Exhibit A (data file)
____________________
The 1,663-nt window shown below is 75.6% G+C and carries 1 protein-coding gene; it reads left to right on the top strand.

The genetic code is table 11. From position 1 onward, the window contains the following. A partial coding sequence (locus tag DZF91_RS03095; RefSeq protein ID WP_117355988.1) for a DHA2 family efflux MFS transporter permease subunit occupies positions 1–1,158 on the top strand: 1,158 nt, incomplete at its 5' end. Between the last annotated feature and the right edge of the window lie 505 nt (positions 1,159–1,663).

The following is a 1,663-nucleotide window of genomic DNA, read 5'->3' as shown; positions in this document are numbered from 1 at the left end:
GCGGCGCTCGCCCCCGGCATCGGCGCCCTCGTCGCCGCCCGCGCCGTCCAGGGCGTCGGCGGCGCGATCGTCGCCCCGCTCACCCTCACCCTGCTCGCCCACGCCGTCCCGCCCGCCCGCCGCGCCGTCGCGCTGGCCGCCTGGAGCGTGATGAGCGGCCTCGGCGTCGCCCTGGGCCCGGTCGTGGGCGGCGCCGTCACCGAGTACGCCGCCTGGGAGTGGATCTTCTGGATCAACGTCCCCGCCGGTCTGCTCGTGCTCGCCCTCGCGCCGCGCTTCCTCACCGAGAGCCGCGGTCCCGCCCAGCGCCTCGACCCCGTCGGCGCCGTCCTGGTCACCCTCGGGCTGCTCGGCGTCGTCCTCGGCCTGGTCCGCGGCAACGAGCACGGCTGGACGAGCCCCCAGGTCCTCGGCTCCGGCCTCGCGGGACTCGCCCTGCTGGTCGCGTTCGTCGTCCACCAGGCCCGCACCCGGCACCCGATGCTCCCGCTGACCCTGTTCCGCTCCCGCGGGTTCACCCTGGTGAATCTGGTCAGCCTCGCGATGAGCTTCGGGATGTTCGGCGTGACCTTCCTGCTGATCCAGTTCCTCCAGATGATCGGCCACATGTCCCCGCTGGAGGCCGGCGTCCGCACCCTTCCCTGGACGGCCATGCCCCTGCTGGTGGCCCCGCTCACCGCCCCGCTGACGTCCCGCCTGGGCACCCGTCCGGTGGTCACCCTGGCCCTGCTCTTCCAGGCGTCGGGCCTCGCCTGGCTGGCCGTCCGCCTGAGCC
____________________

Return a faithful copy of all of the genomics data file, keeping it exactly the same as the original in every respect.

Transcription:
The 1,663-nt window shown below is 75.6% G+C and carries 1 protein-coding gene; it reads left to right on the top strand.

The genetic code is table 11. From position 1 onward, the window contains the following. A partial coding sequence (locus tag DZF91_RS03095; RefSeq protein ID WP_117355988.1) for a DHA2 family efflux MFS transporter permease subunit occupies positions 1–1,158 on the top strand: 1,158 nt, incomplete at its 5' end. Between the last annotated feature and the right edge of the window lie 505 nt (positions 1,159–1,663).

The following is a 1,663-nucleotide window of genomic DNA, read 5'->3' as shown; positions in this document are numbered from 1 at the left end:
GCGGCGCTCGCCCCCGGCATCGGCGCCCTCGTCGCCGCCCGCGCCGTCCAGGGCGTCGGCGGCGCGATCGTCGCCCCGCTCACCCTCACCCTGCTCGCCCACGCCGTCCCGCCCGCCCGCCGCGCCGTCGCGCTGGCCGCCTGGAGCGTGATGAGCGGCCTCGGCGTCGCCCTGGGCCCGGTCGTGGGCGGCGCCGTCACCGAGTACGCCGCCTGGGAGTGGATCTTCTGGATCAACGTCCCCGCCGGTCTGCTCGTGCTCGCCCTCGCGCCGCGCTTCCTCACCGAGAGCCGCGGTCCCGCCCAGCGCCTCGACCCCGTCGGCGCCGTCCTGGTCACCCTCGGGCTGCTCGGCGTCGTCCTCGGCCTGGTCCGCGGCAACGAGCACGGCTGGACGAGCCCCCAGGTCCTCGGCTCCGGCCTCGCGGGACTCGCCCTGCTGGTCGCGTTCGTCGTCCACCAGGCCCGCACCCGGCACCCGATGCTCCCGCTGACCCTGTTCCGCTCCCGCGGGTTCACCCTGGTGAATCTGGTCAGCCTCGCGATGAGCTTCGGGATGTTCGGCGTGACCTTCCTGCTGATCCAGTTCCTCCAGATGATCGGCCACATGTCCCCGCTGGAGGCCGGCGTCCGCACCCTTCCCTGGACGGCCATGCCCCTGCTGGTGGCCCCGCTCACCGCCCCGCTGACGTCCCGCCTGGGCACCCGTCCGGTGGTCACCCTGGCCCTGCTCTTCCAGGCGTCGGGCCTCGCCTGGCTGGCCGTCCGCCTGAGCC